Of course, part of the fun in this sort of alternate history is looking at not just what might be different, but what might be similar. So Green Lantern and the Flash not only took on the prominence of Superman and Batman, but many of the same story elements. Green Lantern introduced Kid Lantern stories instead of Superboy, and Girl Lantern instead of Supergirl. Instead of Batgirl, the Flash family expanded to include Flashette. Artist Larry Guidry provided cover art inspired by the introductions of their counterparts in the real publishing timeline.
On his blog, Rozakis lists the full set of articles:
The series appeared in ALTER EGO #s 76, 78-81, 83, 85 and 87, with a bonus chapter scheduled for #93 or #94, depending on space. [Edit: I don’t see it listed on the TOC for either book.] The second half is in BACK ISSUE #s 28 – 36, except #31.
It used to be a joke, “As long as you keep buying late books, we’ll keep making ’em.” It’s not a joke anymore: you stopped buying ’em. We need to get our schedule under control.
— Dan Didio at DC Nation, C2E2 (as reported by CBR).
March 20, 2011
Some linkblogging for the weekend:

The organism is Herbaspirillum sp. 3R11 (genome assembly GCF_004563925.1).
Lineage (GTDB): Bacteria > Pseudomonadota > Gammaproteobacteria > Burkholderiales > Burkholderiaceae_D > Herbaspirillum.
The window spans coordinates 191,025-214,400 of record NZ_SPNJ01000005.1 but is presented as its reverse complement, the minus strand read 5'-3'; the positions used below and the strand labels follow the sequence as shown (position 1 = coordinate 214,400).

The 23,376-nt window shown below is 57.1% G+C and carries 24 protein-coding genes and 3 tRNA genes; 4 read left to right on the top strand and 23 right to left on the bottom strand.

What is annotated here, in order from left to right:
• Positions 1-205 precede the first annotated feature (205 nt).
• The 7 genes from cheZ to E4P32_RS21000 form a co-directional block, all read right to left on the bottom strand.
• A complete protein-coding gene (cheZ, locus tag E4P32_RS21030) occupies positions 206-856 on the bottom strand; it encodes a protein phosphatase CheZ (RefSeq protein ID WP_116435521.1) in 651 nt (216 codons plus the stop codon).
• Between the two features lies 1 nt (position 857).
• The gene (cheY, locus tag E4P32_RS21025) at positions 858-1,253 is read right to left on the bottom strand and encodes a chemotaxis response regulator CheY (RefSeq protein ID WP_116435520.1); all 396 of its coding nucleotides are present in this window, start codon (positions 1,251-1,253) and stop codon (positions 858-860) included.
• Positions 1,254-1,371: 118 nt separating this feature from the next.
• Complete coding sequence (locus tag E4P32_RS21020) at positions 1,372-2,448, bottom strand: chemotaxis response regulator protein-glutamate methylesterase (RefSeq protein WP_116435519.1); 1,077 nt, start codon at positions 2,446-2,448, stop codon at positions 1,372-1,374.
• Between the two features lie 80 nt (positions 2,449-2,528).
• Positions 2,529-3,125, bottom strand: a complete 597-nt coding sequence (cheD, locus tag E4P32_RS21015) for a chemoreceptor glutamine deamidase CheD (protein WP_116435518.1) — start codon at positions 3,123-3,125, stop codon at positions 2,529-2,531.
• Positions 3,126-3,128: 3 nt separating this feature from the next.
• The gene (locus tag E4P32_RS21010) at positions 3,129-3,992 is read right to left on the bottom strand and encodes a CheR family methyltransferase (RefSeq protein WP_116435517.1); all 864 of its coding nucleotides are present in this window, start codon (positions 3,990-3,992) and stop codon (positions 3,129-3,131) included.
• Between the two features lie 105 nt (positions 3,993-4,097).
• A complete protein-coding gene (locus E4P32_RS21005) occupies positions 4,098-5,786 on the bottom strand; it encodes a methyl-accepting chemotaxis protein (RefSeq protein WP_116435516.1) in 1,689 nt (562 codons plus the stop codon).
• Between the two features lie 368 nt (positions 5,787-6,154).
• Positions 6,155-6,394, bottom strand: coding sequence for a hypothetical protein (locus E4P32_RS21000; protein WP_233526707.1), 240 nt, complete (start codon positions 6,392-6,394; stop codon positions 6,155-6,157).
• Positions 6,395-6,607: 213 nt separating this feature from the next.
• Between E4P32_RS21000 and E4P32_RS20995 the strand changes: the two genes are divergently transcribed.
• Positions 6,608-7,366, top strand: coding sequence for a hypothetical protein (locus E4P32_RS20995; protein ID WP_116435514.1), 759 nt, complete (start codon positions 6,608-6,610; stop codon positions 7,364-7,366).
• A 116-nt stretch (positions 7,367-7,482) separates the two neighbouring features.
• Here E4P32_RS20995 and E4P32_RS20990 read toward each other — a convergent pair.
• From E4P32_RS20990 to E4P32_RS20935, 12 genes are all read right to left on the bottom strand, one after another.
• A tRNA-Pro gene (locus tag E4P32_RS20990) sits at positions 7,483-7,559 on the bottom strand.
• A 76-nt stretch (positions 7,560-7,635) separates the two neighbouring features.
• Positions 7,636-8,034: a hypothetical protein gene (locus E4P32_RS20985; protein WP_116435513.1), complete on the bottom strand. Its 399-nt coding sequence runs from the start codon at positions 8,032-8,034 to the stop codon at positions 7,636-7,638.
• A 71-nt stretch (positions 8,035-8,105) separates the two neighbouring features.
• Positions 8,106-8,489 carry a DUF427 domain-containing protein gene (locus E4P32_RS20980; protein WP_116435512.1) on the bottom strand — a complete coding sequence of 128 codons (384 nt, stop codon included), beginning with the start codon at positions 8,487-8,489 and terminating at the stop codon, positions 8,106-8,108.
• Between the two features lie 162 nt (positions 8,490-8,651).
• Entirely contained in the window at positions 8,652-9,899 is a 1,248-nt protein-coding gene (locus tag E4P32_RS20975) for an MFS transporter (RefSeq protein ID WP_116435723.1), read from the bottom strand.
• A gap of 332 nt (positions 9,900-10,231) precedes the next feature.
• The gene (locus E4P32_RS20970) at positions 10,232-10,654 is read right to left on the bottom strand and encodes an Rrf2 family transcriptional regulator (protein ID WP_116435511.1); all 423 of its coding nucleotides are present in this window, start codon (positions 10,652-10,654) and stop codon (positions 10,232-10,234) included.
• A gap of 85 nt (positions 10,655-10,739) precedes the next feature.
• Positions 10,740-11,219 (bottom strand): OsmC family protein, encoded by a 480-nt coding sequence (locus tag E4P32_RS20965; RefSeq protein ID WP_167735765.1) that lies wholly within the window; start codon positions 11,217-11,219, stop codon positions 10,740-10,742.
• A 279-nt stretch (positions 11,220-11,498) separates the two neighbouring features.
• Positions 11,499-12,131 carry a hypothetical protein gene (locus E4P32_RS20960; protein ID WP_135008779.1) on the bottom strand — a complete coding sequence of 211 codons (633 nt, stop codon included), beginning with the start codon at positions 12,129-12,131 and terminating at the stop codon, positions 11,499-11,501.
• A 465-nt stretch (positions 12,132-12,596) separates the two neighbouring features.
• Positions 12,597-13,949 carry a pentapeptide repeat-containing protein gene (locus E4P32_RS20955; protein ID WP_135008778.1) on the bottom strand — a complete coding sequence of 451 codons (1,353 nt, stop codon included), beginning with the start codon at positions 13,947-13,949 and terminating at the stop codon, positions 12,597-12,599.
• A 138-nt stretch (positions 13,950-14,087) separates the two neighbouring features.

Flashpoint and other comics:
C2E2. Not much Flash or Flashpoint news out of C2E2. DC was being very cagey about both. That said, we now know that Hunter Zolomon is in Flashpoint, and while DC would rather tweak Wally West’s fans than answer any questions about him, we do know that he gets chased by someone with a white lantern ring in a tie-in.
March 18, 2011
So haw many Flash comics have there been, anyway?
With the news that DC is canceling the current Flash series in the lead-up to Flashpoint, speculation has turned to the inevitable relaunch that we’ll see afterward.
Now, DC could just pick up the numbering where they left off, as if the book had simply been on hiatus (like many of us expected)…but that sort of puts a lie to the statement that “Issue 12 will be the final issue of THE FLASH.”